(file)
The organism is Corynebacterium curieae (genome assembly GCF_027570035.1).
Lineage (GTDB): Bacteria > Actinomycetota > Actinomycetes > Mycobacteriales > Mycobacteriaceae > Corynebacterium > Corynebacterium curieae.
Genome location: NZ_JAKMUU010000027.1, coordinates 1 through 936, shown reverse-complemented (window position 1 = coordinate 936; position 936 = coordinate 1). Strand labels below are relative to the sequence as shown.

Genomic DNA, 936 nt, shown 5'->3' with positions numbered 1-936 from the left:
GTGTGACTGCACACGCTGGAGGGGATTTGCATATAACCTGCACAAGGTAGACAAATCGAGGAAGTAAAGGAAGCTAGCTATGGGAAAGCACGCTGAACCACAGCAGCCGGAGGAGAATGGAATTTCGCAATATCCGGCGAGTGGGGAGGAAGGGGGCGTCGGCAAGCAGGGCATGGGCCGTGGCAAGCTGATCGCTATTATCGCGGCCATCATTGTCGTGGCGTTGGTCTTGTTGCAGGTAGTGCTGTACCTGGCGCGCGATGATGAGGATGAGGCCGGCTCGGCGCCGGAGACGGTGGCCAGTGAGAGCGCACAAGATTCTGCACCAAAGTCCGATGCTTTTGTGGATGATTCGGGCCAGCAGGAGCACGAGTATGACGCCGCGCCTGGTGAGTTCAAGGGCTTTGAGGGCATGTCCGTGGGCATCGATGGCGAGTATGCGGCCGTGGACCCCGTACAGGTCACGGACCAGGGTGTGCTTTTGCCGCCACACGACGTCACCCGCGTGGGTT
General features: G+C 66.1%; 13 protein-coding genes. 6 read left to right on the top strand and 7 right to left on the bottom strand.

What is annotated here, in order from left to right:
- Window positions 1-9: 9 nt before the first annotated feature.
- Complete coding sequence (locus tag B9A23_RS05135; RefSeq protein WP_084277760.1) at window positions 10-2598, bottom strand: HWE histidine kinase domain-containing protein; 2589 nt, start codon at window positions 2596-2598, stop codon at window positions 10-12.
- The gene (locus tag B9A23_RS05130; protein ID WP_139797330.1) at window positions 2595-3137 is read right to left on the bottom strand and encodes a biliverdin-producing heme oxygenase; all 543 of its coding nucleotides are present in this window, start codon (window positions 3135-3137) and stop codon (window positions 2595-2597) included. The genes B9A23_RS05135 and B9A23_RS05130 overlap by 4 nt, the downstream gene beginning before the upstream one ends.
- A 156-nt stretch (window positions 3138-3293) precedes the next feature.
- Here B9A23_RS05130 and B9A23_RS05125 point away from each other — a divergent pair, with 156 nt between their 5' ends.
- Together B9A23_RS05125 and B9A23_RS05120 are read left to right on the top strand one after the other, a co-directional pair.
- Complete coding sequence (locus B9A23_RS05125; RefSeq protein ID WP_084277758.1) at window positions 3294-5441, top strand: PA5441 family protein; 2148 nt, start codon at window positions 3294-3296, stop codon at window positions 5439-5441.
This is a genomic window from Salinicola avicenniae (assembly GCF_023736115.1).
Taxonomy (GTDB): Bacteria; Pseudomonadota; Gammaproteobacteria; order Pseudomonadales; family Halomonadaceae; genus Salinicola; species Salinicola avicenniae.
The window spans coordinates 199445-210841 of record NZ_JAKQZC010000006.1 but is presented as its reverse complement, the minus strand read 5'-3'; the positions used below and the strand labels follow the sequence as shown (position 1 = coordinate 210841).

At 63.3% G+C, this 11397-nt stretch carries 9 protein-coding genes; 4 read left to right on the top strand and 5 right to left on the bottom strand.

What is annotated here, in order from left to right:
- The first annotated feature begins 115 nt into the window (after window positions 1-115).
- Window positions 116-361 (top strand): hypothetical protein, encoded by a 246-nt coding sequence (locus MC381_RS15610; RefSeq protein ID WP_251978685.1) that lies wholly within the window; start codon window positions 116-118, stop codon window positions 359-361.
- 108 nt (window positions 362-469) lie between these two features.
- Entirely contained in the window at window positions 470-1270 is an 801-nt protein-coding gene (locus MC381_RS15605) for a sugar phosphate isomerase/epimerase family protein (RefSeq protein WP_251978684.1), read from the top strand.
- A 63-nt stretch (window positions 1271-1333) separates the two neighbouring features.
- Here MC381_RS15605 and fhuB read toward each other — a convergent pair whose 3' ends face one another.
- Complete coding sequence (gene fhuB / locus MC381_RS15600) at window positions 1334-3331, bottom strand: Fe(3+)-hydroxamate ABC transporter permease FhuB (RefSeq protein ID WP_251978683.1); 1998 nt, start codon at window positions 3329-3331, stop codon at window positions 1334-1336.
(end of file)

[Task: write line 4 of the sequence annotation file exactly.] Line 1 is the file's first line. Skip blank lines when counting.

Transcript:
Genomic DNA, 936 nt, shown 5'->3' with positions numbered 1-936 from the left: